The penalty is negligible for rI < 0.01 as δI is below 0.02 dB. Since this is the case for most practical optical transmitters, the effect of transmitter noise is negligible in practice. The power penalty exceeds 2 dB for rI = 0.1 and becomes infinite when rI = 1/Q. An infinite power penalty implies that the receiver cannot operate at the specific BER even if the incident optical power is increased indefinitely. In the case of Bit-error rate versus the Q parameter, an infinite power penalty corresponds to a saturation of the BER curve above the 10-9 level for Q = 6, a feature referred to as the BER floor. In this respect, the effect of intensity noise is qualitatively different than the extinction ratio, for which the power penalty remains finite for all values of rex such that rex < 1.

The preceding analysis assumes that the intensity noise at the receiver is the same as at the transmitter. This is not typically the case when the optical signal propagates through a fiber link. The intensity noise added by in-line optical amplifiers often becomes a limiting factor for most long-haul lightwave systems. When a multimode semiconductor laser is used, fiber dispersion can lead to degradation of the receiver sensitivity through the mode-partition noise. Another phenomenon that can enhance intensity noise is optical feedback from parasitic reflections occurring all along the fiber link. Such transmission-induced power-penalty mechanisms are considered in another tutorial.

3. Timing Jitter

The calculation of receiver sensitivity is based on the assumption that the signal is sampled at the peak of the voltage pulse. In practice, the decision instant is determined by the clock-recovery circuit. Because of the noisy nature of the input to the clock-recovery circuit, the sampling time fluctuates from bit to bit. Such fluctuations are called timing jitter. The SNR is degraded because fluctuations in the sampling time lead to additional fluctuations in the signal. This can be understood by noting that if the bit is not sampled at the bit center, the sampled values is reduced by an amount that depends on the timing jitter Δt. Since Δt is a random variable, the reduction in the sampled value is also random. The SNR is reduced as a result of such additional fluctuations, and the receiver performance is degraded. The SNR can be maintained by increasing the received optical power. This increase is the power penalty induced by timing jitter.

To simplify the following analysis, let us consider a p-i-n receiver dominated by thermal noise σT and assume a zero extinction ratio. By using I0 = 0, the Q factor is given by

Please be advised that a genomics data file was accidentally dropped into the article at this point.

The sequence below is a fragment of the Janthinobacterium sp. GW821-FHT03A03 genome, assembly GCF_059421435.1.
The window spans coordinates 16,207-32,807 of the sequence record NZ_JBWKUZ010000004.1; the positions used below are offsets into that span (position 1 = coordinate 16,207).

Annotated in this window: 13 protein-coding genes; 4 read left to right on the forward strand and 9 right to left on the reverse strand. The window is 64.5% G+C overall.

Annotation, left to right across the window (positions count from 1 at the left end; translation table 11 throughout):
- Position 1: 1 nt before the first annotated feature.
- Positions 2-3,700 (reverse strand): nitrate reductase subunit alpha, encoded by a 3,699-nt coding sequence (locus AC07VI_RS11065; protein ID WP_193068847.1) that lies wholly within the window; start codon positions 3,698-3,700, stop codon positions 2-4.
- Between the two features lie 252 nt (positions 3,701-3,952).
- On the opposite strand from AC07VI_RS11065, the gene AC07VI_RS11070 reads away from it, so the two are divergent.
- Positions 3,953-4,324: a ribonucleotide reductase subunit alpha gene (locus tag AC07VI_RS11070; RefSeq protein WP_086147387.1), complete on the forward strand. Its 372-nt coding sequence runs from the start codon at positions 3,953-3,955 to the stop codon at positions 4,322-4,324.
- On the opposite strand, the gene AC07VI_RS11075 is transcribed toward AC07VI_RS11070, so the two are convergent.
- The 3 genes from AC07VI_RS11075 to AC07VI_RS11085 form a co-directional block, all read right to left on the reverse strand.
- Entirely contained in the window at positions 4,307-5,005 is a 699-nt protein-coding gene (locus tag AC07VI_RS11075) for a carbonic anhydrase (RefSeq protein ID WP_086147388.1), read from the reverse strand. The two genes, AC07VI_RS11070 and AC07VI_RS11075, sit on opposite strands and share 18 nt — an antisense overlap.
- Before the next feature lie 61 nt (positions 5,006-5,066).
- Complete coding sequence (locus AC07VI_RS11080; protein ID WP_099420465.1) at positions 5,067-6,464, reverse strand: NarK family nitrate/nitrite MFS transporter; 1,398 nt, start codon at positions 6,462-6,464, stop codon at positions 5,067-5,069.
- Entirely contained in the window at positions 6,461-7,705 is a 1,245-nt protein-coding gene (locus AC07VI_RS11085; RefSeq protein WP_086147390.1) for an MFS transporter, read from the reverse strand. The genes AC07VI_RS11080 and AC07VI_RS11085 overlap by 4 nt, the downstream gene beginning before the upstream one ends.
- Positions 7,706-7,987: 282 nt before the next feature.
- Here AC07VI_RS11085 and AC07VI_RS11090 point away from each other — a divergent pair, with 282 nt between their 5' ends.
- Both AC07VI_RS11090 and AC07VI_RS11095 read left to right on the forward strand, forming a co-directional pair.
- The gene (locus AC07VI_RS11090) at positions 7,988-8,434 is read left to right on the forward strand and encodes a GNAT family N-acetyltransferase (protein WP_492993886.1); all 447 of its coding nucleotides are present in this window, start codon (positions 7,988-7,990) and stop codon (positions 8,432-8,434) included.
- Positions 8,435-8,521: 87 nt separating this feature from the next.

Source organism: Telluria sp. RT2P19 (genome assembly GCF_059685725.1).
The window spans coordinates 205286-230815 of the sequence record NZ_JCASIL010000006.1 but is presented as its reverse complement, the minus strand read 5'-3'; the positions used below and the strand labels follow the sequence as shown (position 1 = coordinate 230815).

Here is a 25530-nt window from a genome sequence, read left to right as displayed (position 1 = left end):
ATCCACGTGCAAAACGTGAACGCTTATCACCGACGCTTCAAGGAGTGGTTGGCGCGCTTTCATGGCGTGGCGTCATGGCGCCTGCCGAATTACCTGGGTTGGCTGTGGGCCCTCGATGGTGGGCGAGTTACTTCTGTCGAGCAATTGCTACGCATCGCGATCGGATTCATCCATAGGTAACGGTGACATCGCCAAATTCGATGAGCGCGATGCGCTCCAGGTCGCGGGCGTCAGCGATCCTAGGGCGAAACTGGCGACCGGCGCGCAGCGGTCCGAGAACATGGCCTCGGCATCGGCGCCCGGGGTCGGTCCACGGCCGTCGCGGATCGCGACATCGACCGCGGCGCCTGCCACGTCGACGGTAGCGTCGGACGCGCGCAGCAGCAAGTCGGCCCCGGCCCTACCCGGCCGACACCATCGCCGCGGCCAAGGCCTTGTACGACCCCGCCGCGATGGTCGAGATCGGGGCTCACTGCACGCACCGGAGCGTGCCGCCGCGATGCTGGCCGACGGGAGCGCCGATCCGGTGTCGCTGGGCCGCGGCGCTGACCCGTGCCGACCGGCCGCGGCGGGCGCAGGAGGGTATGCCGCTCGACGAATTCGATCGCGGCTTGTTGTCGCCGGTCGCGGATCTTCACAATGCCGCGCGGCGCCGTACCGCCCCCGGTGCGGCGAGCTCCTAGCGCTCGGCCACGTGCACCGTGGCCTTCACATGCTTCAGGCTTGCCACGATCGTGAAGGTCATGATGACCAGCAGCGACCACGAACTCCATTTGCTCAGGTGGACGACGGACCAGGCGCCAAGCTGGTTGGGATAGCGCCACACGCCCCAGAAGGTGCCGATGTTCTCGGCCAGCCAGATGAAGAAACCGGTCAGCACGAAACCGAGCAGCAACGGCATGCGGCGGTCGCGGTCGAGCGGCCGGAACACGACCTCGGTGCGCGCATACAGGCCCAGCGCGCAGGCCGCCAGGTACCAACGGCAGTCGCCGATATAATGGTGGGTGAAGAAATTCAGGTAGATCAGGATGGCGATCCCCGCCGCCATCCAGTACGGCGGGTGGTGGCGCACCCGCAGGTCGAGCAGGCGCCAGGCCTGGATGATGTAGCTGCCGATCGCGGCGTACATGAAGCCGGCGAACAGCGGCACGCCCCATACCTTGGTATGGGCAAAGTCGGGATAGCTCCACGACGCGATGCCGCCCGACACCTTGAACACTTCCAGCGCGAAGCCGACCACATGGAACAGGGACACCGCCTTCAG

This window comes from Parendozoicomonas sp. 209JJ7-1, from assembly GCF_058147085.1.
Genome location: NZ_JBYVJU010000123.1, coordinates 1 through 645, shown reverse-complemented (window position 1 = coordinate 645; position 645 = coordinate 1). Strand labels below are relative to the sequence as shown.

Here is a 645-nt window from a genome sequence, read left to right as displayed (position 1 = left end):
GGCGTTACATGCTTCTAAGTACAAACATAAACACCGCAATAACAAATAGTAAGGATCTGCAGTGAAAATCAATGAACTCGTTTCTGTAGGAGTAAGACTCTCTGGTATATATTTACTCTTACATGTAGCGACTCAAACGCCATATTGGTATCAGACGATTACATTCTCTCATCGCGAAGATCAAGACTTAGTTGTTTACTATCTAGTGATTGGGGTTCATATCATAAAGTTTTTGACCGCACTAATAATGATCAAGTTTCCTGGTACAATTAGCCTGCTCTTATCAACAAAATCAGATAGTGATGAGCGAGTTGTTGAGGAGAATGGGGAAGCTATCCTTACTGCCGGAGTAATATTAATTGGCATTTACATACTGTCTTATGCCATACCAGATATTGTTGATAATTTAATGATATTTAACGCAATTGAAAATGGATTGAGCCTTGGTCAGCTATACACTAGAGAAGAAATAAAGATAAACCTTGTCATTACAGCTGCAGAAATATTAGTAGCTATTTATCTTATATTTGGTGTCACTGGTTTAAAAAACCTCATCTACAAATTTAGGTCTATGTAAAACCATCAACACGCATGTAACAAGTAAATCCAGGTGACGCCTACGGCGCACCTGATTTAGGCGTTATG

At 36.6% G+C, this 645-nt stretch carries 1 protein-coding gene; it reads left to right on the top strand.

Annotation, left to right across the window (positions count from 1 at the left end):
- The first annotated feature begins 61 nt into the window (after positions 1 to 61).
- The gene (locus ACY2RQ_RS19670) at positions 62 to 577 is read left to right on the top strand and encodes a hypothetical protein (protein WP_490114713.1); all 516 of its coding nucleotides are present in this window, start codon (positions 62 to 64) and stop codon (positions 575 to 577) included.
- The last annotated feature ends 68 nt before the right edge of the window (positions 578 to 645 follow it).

where  is the average value and σj is the RMS value of the current fluctuation Δtj induced by timing jitter Δt. If hout(t) governs the shape of the current pulse,

Δtj = I1[hout(0) - hout(Δt)]

where the ideal sampling instant is taken to be t = 0.

Clearly, σj depends on the shape of the signal pulse at the decision current. A simple choice corresponds to hout(t) = cos2(πBt/2), where B is the bit rate. Here the following is used as many optical receivers are designed to provide that pulse shape.

Since Δt is likely to be much smaller than the bit period TB  = 1/B, it can be approximated as

by assuming that BΔt << 1. This approximation provides a reasonable estimate of the power penalty as long as the penalty is not too large. This is expected to be the case in practice. To calculate σj, the probability density function of the timing jitter Δt is assumed to be Gaussian, so that

where τj is the RMS value (standard deviation) of Δt. The probability density of Δtj can be obtained by using the two equations above and noting that Δtj is proportional to (Δt)2. The result is


The equation above is used to calculate  and . The integration over Δij is easily done to obtain

Noting that  , where Rd is the responsivity, the receiver sensitivity is given by

The power penalty, defined as the increase in , is given by

The following figure shows how the power penalty varies with the parameter Bτj, which has the physical significance of the fraction of the bit period over which the decision time fluctuates (one standard deviation).

The power penalty is negligible for Bτj < 0.1 but increases rapidly beyond Bτj = 0.1. A 2-dB penalty occurs for Bτj = 0.16. Similar to the case of intensity noise, the jitter-induced  penalty becomes infinite beyond Bτj = 0.2. The exact value of Bτj at which the penalty becomes infinite depends on the model used to calculate the jitter-induced power penalty. The δj equation above is obtained by using a specific pulse shape and a specific jitter distribution. It also assumes Gaussian statistics for the receiver current. Jitter-induced current fluctuations are not Gaussian in nature. A ore accurate calculation shows that the δj equation above underestimates the power penalty. The qualitative behavior, however, remains the same. In general, the RMS value of the timing jitter should be below 10% of the bit period for a negligible power penalty. A similar conclusion holds ofr APD receivers, for which the penalty is generally larger